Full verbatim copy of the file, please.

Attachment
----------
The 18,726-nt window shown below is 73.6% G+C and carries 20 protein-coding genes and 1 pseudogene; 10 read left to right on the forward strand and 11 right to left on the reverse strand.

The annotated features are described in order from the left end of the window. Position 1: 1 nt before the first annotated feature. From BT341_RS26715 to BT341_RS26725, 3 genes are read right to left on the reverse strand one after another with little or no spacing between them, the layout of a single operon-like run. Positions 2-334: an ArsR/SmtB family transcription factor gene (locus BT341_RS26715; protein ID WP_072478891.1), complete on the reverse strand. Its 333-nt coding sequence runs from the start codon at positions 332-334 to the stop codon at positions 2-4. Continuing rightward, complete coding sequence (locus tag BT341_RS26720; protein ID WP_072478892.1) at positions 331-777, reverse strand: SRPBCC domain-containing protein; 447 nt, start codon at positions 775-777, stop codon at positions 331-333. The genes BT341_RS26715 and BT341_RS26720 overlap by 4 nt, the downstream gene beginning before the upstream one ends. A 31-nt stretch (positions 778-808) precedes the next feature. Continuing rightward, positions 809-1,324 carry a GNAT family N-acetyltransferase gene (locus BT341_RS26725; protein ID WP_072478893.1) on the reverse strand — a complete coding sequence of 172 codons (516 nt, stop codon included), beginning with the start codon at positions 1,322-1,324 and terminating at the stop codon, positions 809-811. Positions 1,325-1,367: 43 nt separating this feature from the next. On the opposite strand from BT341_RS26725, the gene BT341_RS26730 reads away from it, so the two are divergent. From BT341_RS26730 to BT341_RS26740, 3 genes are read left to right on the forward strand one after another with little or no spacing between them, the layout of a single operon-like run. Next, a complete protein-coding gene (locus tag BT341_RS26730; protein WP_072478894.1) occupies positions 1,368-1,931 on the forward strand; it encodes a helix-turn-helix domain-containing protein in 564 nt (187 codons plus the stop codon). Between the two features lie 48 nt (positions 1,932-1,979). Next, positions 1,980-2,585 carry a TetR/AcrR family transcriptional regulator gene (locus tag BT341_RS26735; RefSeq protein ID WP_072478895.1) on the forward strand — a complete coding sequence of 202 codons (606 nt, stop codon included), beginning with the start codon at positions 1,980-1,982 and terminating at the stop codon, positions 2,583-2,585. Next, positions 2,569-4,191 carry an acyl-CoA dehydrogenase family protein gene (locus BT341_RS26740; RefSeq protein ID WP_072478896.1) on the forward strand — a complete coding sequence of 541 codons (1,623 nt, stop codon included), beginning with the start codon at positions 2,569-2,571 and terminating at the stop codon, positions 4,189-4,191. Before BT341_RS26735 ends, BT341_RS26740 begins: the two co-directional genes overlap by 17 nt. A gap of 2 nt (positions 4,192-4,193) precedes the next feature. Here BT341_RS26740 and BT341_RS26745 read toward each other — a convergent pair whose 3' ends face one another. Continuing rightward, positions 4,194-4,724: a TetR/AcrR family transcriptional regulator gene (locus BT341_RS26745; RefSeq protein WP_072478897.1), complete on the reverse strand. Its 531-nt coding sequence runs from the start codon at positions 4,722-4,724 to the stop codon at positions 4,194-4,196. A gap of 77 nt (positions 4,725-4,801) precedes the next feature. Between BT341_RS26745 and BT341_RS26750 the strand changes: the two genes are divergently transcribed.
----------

The 18,726-nt window shown below is 73.6% G+C and carries 20 protein-coding genes and 1 pseudogene; 10 read left to right on the forward strand and 11 right to left on the reverse strand.

The annotated features are described in order from the left end of the window. Position 1: 1 nt before the first annotated feature. From BT341_RS26715 to BT341_RS26725, 3 genes are read right to left on the reverse strand one after another with little or no spacing between them, the layout of a single operon-like run. Positions 2-334: an ArsR/SmtB family transcription factor gene (locus BT341_RS26715; protein ID WP_072478891.1), complete on the reverse strand. Its 333-nt coding sequence runs from the start codon at positions 332-334 to the stop codon at positions 2-4. Continuing rightward, complete coding sequence (locus tag BT341_RS26720; protein ID WP_072478892.1) at positions 331-777, reverse strand: SRPBCC domain-containing protein; 447 nt, start codon at positions 775-777, stop codon at positions 331-333. The genes BT341_RS26715 and BT341_RS26720 overlap by 4 nt, the downstream gene beginning before the upstream one ends. A 31-nt stretch (positions 778-808) precedes the next feature. Continuing rightward, positions 809-1,324 carry a GNAT family N-acetyltransferase gene (locus BT341_RS26725; protein ID WP_072478893.1) on the reverse strand — a complete coding sequence of 172 codons (516 nt, stop codon included), beginning with the start codon at positions 1,322-1,324 and terminating at the stop codon, positions 809-811. Positions 1,325-1,367: 43 nt separating this feature from the next. On the opposite strand from BT341_RS26725, the gene BT341_RS26730 reads away from it, so the two are divergent. From BT341_RS26730 to BT341_RS26740, 3 genes are read left to right on the forward strand one after another with little or no spacing between them, the layout of a single operon-like run. Next, a complete protein-coding gene (locus tag BT341_RS26730; protein WP_072478894.1) occupies positions 1,368-1,931 on the forward strand; it encodes a helix-turn-helix domain-containing protein in 564 nt (187 codons plus the stop codon). Between the two features lie 48 nt (positions 1,932-1,979). Next, positions 1,980-2,585 carry a TetR/AcrR family transcriptional regulator gene (locus tag BT341_RS26735; RefSeq protein ID WP_072478895.1) on the forward strand — a complete coding sequence of 202 codons (606 nt, stop codon included), beginning with the start codon at positions 1,980-1,982 and terminating at the stop codon, positions 2,583-2,585. Next, positions 2,569-4,191 carry an acyl-CoA dehydrogenase family protein gene (locus BT341_RS26740; RefSeq protein ID WP_072478896.1) on the forward strand — a complete coding sequence of 541 codons (1,623 nt, stop codon included), beginning with the start codon at positions 2,569-2,571 and terminating at the stop codon, positions 4,189-4,191. Before BT341_RS26735 ends, BT341_RS26740 begins: the two co-directional genes overlap by 17 nt. A gap of 2 nt (positions 4,192-4,193) precedes the next feature. Here BT341_RS26740 and BT341_RS26745 read toward each other — a convergent pair whose 3' ends face one another. Continuing rightward, positions 4,194-4,724: a TetR/AcrR family transcriptional regulator gene (locus BT341_RS26745; RefSeq protein WP_072478897.1), complete on the reverse strand. Its 531-nt coding sequence runs from the start codon at positions 4,722-4,724 to the stop codon at positions 4,194-4,196. A gap of 77 nt (positions 4,725-4,801) precedes the next feature. Between BT341_RS26745 and BT341_RS26750 the strand changes: the two genes are divergently transcribed.